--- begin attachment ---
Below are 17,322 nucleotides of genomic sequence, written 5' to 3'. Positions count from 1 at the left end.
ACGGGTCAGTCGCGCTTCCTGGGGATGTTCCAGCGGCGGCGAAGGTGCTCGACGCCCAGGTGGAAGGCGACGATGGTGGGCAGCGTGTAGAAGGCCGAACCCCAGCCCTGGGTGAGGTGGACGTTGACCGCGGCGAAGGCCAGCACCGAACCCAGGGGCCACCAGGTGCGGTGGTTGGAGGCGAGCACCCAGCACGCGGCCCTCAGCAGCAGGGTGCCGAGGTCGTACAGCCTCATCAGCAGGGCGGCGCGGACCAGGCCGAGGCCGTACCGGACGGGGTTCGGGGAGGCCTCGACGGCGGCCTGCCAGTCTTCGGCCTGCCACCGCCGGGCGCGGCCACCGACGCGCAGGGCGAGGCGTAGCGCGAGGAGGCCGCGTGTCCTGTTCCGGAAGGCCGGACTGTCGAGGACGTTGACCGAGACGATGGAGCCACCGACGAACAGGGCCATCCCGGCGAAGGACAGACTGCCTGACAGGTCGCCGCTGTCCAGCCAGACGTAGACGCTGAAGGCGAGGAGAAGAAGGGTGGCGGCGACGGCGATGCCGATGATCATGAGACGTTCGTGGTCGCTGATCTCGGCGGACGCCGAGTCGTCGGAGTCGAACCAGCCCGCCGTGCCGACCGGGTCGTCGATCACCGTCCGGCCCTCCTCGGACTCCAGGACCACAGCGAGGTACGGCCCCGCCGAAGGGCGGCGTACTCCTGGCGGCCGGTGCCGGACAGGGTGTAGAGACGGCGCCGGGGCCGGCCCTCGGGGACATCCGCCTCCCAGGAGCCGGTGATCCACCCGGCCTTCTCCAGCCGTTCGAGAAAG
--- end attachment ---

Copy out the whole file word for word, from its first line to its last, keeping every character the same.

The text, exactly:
Below are 17,322 nucleotides of genomic sequence, written 5' to 3'. Positions count from 1 at the left end.
ACGGGTCAGTCGCGCTTCCTGGGGATGTTCCAGCGGCGGCGAAGGTGCTCGACGCCCAGGTGGAAGGCGACGATGGTGGGCAGCGTGTAGAAGGCCGAACCCCAGCCCTGGGTGAGGTGGACGTTGACCGCGGCGAAGGCCAGCACCGAACCCAGGGGCCACCAGGTGCGGTGGTTGGAGGCGAGCACCCAGCACGCGGCCCTCAGCAGCAGGGTGCCGAGGTCGTACAGCCTCATCAGCAGGGCGGCGCGGACCAGGCCGAGGCCGTACCGGACGGGGTTCGGGGAGGCCTCGACGGCGGCCTGCCAGTCTTCGGCCTGCCACCGCCGGGCGCGGCCACCGACGCGCAGGGCGAGGCGTAGCGCGAGGAGGCCGCGTGTCCTGTTCCGGAAGGCCGGACTGTCGAGGACGTTGACCGAGACGATGGAGCCACCGACGAACAGGGCCATCCCGGCGAAGGACAGACTGCCTGACAGGTCGCCGCTGTCCAGCCAGACGTAGACGCTGAAGGCGAGGAGAAGAAGGGTGGCGGCGACGGCGATGCCGATGATCATGAGACGTTCGTGGTCGCTGATCTCGGCGGACGCCGAGTCGTCGGAGTCGAACCAGCCCGCCGTGCCGACCGGGTCGTCGATCACCGTCCGGCCCTCCTCGGACTCCAGGACCACAGCGAGGTACGGCCCCGCCGAAGGGCGGCGTACTCCTGGCGGCCGGTGCCGGACAGGGTGTAGAGACGGCGCCGGGGCCGGCCCTCGGGGACATCCGCCTCCCAGGAGCCGGTGATCCACCCGGCCTTCTCCAGCCGTTCGAGAAAG